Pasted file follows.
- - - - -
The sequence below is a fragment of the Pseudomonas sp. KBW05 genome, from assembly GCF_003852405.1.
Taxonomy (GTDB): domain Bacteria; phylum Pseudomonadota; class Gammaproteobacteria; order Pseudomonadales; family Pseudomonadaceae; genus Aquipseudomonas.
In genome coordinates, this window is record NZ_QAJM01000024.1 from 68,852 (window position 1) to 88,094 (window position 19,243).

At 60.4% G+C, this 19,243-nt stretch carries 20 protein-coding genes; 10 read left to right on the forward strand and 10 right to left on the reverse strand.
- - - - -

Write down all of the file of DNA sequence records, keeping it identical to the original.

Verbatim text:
The sequence below is a fragment of the Pseudomonas sp. KBW05 genome, from assembly GCF_003852405.1.
Taxonomy (GTDB): domain Bacteria; phylum Pseudomonadota; class Gammaproteobacteria; order Pseudomonadales; family Pseudomonadaceae; genus Aquipseudomonas.
In genome coordinates, this window is record NZ_QAJM01000024.1 from 68,852 (window position 1) to 88,094 (window position 19,243).

At 60.4% G+C, this 19,243-nt stretch carries 20 protein-coding genes; 10 read left to right on the forward strand and 10 right to left on the reverse strand.